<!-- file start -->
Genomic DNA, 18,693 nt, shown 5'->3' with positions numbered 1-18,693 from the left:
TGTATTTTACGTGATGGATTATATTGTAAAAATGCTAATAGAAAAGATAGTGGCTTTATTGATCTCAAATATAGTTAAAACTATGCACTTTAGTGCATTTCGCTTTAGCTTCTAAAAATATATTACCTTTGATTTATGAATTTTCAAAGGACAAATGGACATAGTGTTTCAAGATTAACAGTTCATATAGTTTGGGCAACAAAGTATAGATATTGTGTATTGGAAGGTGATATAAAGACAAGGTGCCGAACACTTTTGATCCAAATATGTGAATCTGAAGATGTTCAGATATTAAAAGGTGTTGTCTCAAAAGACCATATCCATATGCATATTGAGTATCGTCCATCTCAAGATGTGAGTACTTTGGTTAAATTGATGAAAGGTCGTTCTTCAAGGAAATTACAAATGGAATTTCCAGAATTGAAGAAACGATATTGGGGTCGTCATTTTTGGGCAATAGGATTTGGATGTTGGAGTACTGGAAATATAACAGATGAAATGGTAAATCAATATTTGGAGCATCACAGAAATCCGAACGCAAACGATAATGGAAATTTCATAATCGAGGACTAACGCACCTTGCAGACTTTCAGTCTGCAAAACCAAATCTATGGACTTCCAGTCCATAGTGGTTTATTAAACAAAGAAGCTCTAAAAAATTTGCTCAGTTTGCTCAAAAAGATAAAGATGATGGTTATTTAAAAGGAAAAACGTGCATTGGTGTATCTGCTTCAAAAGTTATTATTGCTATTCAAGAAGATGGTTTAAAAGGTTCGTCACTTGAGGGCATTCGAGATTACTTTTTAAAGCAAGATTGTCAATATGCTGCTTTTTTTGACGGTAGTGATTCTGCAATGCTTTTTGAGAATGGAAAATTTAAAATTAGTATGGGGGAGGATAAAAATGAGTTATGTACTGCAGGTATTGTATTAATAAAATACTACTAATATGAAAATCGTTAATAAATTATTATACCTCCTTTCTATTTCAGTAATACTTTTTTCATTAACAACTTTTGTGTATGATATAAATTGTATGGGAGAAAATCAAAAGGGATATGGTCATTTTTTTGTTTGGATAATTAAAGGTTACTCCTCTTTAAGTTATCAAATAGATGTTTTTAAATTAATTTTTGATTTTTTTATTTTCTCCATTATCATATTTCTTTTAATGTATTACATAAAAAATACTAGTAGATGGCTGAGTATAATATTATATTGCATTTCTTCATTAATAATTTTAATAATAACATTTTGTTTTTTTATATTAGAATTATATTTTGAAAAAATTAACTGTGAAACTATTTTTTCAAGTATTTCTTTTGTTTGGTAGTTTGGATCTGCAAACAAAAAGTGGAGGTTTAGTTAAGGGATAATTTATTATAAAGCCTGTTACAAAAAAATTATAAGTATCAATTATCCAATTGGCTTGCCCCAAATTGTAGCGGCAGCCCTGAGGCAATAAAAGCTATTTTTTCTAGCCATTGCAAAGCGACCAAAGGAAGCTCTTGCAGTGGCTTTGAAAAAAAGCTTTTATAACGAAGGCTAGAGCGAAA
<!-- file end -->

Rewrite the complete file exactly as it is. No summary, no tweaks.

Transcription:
Genomic DNA, 18,693 nt, shown 5'->3' with positions numbered 1-18,693 from the left:
TGTATTTTACGTGATGGATTATATTGTAAAAATGCTAATAGAAAAGATAGTGGCTTTATTGATCTCAAATATAGTTAAAACTATGCACTTTAGTGCATTTCGCTTTAGCTTCTAAAAATATATTACCTTTGATTTATGAATTTTCAAAGGACAAATGGACATAGTGTTTCAAGATTAACAGTTCATATAGTTTGGGCAACAAAGTATAGATATTGTGTATTGGAAGGTGATATAAAGACAAGGTGCCGAACACTTTTGATCCAAATATGTGAATCTGAAGATGTTCAGATATTAAAAGGTGTTGTCTCAAAAGACCATATCCATATGCATATTGAGTATCGTCCATCTCAAGATGTGAGTACTTTGGTTAAATTGATGAAAGGTCGTTCTTCAAGGAAATTACAAATGGAATTTCCAGAATTGAAGAAACGATATTGGGGTCGTCATTTTTGGGCAATAGGATTTGGATGTTGGAGTACTGGAAATATAACAGATGAAATGGTAAATCAATATTTGGAGCATCACAGAAATCCGAACGCAAACGATAATGGAAATTTCATAATCGAGGACTAACGCACCTTGCAGACTTTCAGTCTGCAAAACCAAATCTATGGACTTCCAGTCCATAGTGGTTTATTAAACAAAGAAGCTCTAAAAAATTTGCTCAGTTTGCTCAAAAAGATAAAGATGATGGTTATTTAAAAGGAAAAACGTGCATTGGTGTATCTGCTTCAAAAGTTATTATTGCTATTCAAGAAGATGGTTTAAAAGGTTCGTCACTTGAGGGCATTCGAGATTACTTTTTAAAGCAAGATTGTCAATATGCTGCTTTTTTTGACGGTAGTGATTCTGCAATGCTTTTTGAGAATGGAAAATTTAAAATTAGTATGGGGGAGGATAAAAATGAGTTATGTACTGCAGGTATTGTATTAATAAAATACTACTAATATGAAAATCGTTAATAAATTATTATACCTCCTTTCTATTTCAGTAATACTTTTTTCATTAACAACTTTTGTGTATGATATAAATTGTATGGGAGAAAATCAAAAGGGATATGGTCATTTTTTTGTTTGGATAATTAAAGGTTACTCCTCTTTAAGTTATCAAATAGATGTTTTTAAATTAATTTTTGATTTTTTTATTTTCTCCATTATCATATTTCTTTTAATGTATTACATAAAAAATACTAGTAGATGGCTGAGTATAATATTATATTGCATTTCTTCATTAATAATTTTAATAATAACATTTTGTTTTTTTATATTAGAATTATATTTTGAAAAAATTAACTGTGAAACTATTTTTTCAAGTATTTCTTTTGTTTGGTAGTTTGGATCTGCAAACAAAAAGTGGAGGTTTAGTTAAGGGATAATTTATTATAAAGCCTGTTACAAAAAAATTATAAGTATCAATTATCCAATTGGCTTGCCCCAAATTGTAGCGGCAGCCCTGAGGCAATAAAAGCTATTTTTTCTAGCCATTGCAAAGCGACCAAAGGAAGCTCTTGCAGTGGCTTTGAAAAAAAGCTTTTATAACGAAGGCTAGAGCGAAA